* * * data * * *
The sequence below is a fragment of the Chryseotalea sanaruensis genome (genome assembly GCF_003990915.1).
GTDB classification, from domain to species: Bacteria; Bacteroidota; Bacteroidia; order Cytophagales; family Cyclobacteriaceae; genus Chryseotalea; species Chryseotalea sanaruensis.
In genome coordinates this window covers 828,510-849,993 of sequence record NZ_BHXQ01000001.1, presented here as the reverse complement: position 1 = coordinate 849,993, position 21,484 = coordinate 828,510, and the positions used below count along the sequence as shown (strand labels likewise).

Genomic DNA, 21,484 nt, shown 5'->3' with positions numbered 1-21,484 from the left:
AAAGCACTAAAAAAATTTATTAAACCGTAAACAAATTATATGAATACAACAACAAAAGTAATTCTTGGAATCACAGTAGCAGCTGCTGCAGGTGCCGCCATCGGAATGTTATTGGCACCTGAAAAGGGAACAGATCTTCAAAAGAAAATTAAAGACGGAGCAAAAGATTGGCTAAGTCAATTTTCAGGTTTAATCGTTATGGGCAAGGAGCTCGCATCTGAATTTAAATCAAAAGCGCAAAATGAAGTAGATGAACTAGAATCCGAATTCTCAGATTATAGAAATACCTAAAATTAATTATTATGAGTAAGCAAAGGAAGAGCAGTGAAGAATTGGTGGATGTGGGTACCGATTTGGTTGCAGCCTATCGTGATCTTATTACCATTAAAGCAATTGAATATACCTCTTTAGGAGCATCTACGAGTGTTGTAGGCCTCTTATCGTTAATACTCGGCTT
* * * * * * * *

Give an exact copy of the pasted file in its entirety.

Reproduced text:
The sequence below is a fragment of the Chryseotalea sanaruensis genome (genome assembly GCF_003990915.1).
GTDB classification, from domain to species: Bacteria; Bacteroidota; Bacteroidia; order Cytophagales; family Cyclobacteriaceae; genus Chryseotalea; species Chryseotalea sanaruensis.
In genome coordinates this window covers 828,510-849,993 of sequence record NZ_BHXQ01000001.1, presented here as the reverse complement: position 1 = coordinate 849,993, position 21,484 = coordinate 828,510, and the positions used below count along the sequence as shown (strand labels likewise).

Genomic DNA, 21,484 nt, shown 5'->3' with positions numbered 1-21,484 from the left:
AAAGCACTAAAAAAATTTATTAAACCGTAAACAAATTATATGAATACAACAACAAAAGTAATTCTTGGAATCACAGTAGCAGCTGCTGCAGGTGCCGCCATCGGAATGTTATTGGCACCTGAAAAGGGAACAGATCTTCAAAAGAAAATTAAAGACGGAGCAAAAGATTGGCTAAGTCAATTTTCAGGTTTAATCGTTATGGGCAAGGAGCTCGCATCTGAATTTAAATCAAAAGCGCAAAATGAAGTAGATGAACTAGAATCCGAATTCTCAGATTATAGAAATACCTAAAATTAATTATTATGAGTAAGCAAAGGAAGAGCAGTGAAGAATTGGTGGATGTGGGTACCGATTTGGTTGCAGCCTATCGTGATCTTATTACCATTAAAGCAATTGAATATACCTCTTTAGGAGCATCTACGAGTGTTGTAGGCCTCTTATCGTTAATACTCGGCTT